The number of zeros and ones in the original sequence

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Unformatted text preview: 1)(1) = −1. Fall 2012 September 7, 2012 159 / 174 Lecture Notes 2 m-sequences For example consider the sequence 100010011010111 from the first shift register. Consider transforming it to a ±1 sequence. Consider a cyclic shift of this sequence. Shift the sequence by 5 to the left (or 10 to the right). OriginalSequence ShiftedSequence Product −1 +1 −1 +1 +1 −1 EECS 455 (Univ. of Michigan) +1 −1 −1 +1 −1 −1 −1 +1 +1 +1 −1 +1 +1 +1 +1 Fall 2012 −1 −1 −1 −1 −1 +1 +1 −1 +1 −1 −1 −1 +1 +1 −1 −1 +1 +1 September 7, 2012 −1 +1 −1 −1 −1 +1 160 / 174 Lecture Notes 2 m-sequences Now clearly the result of taking a sequence in the ±1 domain and multiplying by a shifted version of that sequence is yet another shifted version of the same sequence. The number of zeros and ones in the original sequence correspond to the number of ones and minus ones in the ±1 domain. When we add all the elements of this ±1 sequence all the ones will cancel all but one of the minus ones we end up with -1 for the autocorrelation. EECS 455 (Univ. of Michigan) Fall 2012 September 7, 2012 161 / 174 Lecture Notes 2 m-sequences Properties of m-sequences 5 The number of distinct m-sequences is of length 2n − 1 is φ(2m − 1)/m where φ(x ) is Euler phi-function (also called totient function) φ(L) is the number of positive integers less than or equal to L that are relatively prime (greatest common divisor is 1) to L. m 2 3 4 5 6 7 8 9 10 EECS 455 (Univ. of Michigan) 2m − 1 3 7 15 31 63 127 255 511 1023 Number of Sequences 1 2 2 6 6 18 16 48 60 Fall 2012 September 7, 2012 162 / 174 Lecture Notes 2 m-sequences Fibonacci vs. Galois Implementation F n −1 Fn F n −4 EECS 455 (Univ. of Michigan) F n −2 Fn F n −1 Fall 2012 F n −3 F n −2 F n −4 F n −3 September 7, 2012 163 / 174 Lecture Notes 2 m-sequences Galois Implementation of maximal length sequences (m-sequences) + 00001 10100 01010 00101 10110 01011 10001 11100 01110 00111 10111 EECS 455 (Univ. of Michigan) 11111 11011 11001 11000 01100 00110 00011 10101 11110 01111 10011 Fall 2012 11101 11010 01101 10010 01001 10000 01000 00100 00010 00001 September 7, 2012 164 / 174 Lecture Notes 2 m-sequences Alternative Maximal length sequences (m-sequences) The alternative (Galois) implementation produces the same sequence as the pure feedback form if the feedback connections are reciprocal. This implementation avoids doing a large number of mod 2 additions that might have longer propagation delay of the previous (Fibonacci) implementation. EECS 455 (Univ. of Michigan) Fall 2012 September 7, 2012 165 / 174 Lecture Notes 2 m-sequences Masking for different m-sequences EECS 455 (Univ. of Michigan) Fall 2012 September 7, 2012 166 / 174 Lecture Notes 2 m-sequences Distinct m-sequences EECS 455 (Univ. of Michigan) Fall 2012 September 7, 2012 167 / 174 Lecture Notes 2 m-sequences IS-95 Implementation of Long Code EECS 455 (Univ. of Michigan) Fall 2012 September 7, 2012 168 / 174 Lecture Notes 2 m-sequences Waveform Autocorrelation Below we show a waveform consisting of a sequence of pulses of amplitude ±1 determined from an m-sequence and the continuous time autocorrelation function ˆ s(τ ) = ∞ −∞ s(t )s(t − τ )dt . It should be noted that the continuous time autocorrelation function defined above is the same as the discrete periodic correlation when the argument τ of the continuous correlation function is an integer multiple of the duration of a single bit. In between the autocorrelation function varies linearly. EECS 455 (Univ. of Michigan) Fall 2012 September 7, 2012 169 / 174 Lecture Notes 2 m-sequences Waveform Autocorrelation s(t ) 1 6 - T = 15 t −1 EECS 455 (Univ. of Michigan) Fall 2012 September 7, 2012 170 / 174 Lecture Notes 2 m-sequences Autocorrelation ˆ s(t ) 15 10 5 −15 −10 EECS 455 (Univ. of Michigan) −5 5 Fall 2012 10 15 τ September 7, 2012 171 / 174 Lecture Notes 2 m-sequences Problem with m-sequences The problem with m-sequences is that there are not enough distinct m-sequences to accommodate many users. Distinct means that the m-sequences are not just cyclic shifts of each other. This is solved by using Gold codes or Gold sequences (such as used in a GPS system). EECS 455 (Univ. of Michigan) Fall 2012 September 7, 2012 172 / 174 Lecture Notes 2 m-sequences Table of m-sequences Below we give a table of m-sequences. The table lists the feedback connection for a Fibonacci style connection. As an example the entry for a 5 stage shift register of [3, 5] means that the 3rd and 5th stages are combined to enter the first stage. This can also be written as a binary vector, namely 100101 where the positions containing a 1 indicate a connection. The first bit is always a ’1’ indicating that the first stage has the feedback. The last bit is also always a ’1’. Sometimes this is converted to octal (100101 = [45]8 ). EECS 455 (Univ. of Michigan) Fall 2012 September 7, 2012 173 / 174 Lecture Notes 2 m-sequences Table of m-sequences The following feedback connections generate sequences of maximal length. The reciprocal of a shift register also produces a maximum-length sequence. Sequence Length 3 7 7 15 15 31 31 31 31 31 31 Shift Register Size 2 3 3 4 4 5 5 5 5 5 5 Feedback = x n −1 + x n −2 = x n −2 + x n −3 = x n −1 + x n −3 = x n −3 + x n −4 = x n −1 + x n −4 = x n −3 + x n −5 = x n −2 + x n −5 = x n −1 + x n −2 + x n −3 + x n −5 = x n −2 + x n −3 + x n −4 + x n −5 = x n −1 + x n −3 + x n −4 + x n −5 = x n −1 + x n −2 + x n −4 + x n −5 xn xn xn xn xn xn xn xn xn xn xn Octal (111) 7 (1011) 13 (1101) 15 (10011) 23 (11001) 31 (100101) 45 (101001) 51 (111101) 75 (101111) 57 (110111) 67 (111011) 73 http://www.newwaveinstruments.com/resources/articles/m sequence linear feedback shift register lfsr.h EECS 455 (Univ. of Michigan) Fall 2012 September 7, 2012 174 / 174...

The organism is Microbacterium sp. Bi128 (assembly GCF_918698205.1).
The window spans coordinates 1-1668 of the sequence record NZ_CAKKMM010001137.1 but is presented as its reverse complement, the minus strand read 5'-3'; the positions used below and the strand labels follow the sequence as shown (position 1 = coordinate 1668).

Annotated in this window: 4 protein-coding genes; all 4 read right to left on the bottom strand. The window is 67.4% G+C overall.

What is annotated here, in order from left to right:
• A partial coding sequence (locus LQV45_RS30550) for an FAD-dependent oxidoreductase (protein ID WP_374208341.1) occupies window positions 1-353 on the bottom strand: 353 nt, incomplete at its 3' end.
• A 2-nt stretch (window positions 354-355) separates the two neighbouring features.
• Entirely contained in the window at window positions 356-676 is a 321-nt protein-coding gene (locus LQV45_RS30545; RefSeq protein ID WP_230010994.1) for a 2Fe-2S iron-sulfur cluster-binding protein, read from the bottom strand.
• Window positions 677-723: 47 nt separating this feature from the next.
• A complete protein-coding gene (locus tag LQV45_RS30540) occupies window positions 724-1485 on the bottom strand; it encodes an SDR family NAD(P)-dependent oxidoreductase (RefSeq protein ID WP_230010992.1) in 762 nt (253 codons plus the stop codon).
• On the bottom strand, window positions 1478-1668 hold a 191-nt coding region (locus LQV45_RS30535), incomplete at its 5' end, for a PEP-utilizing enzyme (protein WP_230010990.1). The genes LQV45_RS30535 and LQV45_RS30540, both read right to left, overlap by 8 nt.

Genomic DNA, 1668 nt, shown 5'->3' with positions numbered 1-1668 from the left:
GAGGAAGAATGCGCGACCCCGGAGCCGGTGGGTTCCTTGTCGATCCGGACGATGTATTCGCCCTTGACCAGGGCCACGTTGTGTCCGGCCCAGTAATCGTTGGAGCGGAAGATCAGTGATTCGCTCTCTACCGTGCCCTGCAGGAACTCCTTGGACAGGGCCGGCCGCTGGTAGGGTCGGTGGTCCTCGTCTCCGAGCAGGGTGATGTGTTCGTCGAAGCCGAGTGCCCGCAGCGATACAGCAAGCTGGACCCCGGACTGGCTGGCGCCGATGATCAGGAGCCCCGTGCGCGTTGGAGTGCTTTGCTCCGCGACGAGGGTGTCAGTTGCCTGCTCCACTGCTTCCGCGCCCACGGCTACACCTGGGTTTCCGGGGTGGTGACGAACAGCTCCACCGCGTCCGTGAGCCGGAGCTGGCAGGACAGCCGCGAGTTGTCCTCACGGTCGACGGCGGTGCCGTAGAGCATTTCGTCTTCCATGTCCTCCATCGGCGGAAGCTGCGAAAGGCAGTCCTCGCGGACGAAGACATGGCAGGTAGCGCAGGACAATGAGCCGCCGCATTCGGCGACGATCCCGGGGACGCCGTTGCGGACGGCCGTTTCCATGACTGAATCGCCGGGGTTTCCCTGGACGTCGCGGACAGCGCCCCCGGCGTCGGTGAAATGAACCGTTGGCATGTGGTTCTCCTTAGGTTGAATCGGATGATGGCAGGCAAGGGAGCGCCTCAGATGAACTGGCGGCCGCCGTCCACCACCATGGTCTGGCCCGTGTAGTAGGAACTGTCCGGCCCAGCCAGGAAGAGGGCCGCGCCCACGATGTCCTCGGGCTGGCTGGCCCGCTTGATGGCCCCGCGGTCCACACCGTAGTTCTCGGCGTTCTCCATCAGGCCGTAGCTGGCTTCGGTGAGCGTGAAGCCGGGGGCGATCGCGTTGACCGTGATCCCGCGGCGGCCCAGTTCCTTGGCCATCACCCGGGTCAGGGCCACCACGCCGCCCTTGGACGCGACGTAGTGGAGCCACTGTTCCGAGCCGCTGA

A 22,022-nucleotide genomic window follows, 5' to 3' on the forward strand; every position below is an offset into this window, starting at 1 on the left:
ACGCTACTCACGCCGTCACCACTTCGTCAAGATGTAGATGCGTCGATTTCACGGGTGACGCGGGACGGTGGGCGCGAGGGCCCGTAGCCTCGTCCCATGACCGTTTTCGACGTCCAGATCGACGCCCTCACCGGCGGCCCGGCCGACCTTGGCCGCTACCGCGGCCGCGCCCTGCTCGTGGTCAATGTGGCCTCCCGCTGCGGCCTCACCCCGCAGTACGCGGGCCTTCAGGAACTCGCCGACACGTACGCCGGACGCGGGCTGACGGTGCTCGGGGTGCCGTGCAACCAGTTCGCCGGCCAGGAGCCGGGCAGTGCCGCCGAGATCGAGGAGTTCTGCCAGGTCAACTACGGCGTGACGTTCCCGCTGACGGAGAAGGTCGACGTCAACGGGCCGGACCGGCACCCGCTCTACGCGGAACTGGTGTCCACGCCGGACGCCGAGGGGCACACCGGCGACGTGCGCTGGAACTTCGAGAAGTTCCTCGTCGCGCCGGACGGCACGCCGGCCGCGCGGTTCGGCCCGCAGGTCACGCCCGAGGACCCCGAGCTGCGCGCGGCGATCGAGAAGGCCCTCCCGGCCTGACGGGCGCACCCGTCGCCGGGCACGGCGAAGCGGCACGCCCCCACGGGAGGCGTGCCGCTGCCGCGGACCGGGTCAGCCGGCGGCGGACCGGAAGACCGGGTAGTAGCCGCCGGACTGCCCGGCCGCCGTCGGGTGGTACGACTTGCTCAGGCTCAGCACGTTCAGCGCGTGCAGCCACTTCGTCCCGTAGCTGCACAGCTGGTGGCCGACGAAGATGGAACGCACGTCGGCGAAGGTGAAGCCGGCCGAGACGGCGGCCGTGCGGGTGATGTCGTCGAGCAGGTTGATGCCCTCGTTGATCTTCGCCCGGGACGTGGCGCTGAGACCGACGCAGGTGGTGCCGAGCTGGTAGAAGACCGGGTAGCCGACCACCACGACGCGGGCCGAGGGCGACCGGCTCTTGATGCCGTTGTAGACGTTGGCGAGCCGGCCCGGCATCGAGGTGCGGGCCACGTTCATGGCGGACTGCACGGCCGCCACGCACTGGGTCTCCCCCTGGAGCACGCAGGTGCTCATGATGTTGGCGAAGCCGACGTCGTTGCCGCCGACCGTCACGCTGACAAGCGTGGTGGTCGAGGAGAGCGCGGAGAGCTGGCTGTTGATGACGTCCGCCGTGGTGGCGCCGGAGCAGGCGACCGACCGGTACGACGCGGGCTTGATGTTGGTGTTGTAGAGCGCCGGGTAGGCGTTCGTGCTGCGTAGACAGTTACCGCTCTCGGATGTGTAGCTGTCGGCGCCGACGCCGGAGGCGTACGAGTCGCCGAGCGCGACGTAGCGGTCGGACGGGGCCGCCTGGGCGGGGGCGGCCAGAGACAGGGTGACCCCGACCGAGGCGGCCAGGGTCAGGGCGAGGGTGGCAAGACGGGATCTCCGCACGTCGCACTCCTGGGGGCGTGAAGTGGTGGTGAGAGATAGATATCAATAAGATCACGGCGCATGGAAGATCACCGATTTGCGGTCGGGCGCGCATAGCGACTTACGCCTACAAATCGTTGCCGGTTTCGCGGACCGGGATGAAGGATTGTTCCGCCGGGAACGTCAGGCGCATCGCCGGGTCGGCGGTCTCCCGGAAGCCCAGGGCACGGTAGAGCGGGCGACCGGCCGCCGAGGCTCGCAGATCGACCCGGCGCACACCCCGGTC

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This note was uploaded on 02/12/2014 for the course EECS 455 taught by Professor Stark during the Fall '08 term at University of Michigan.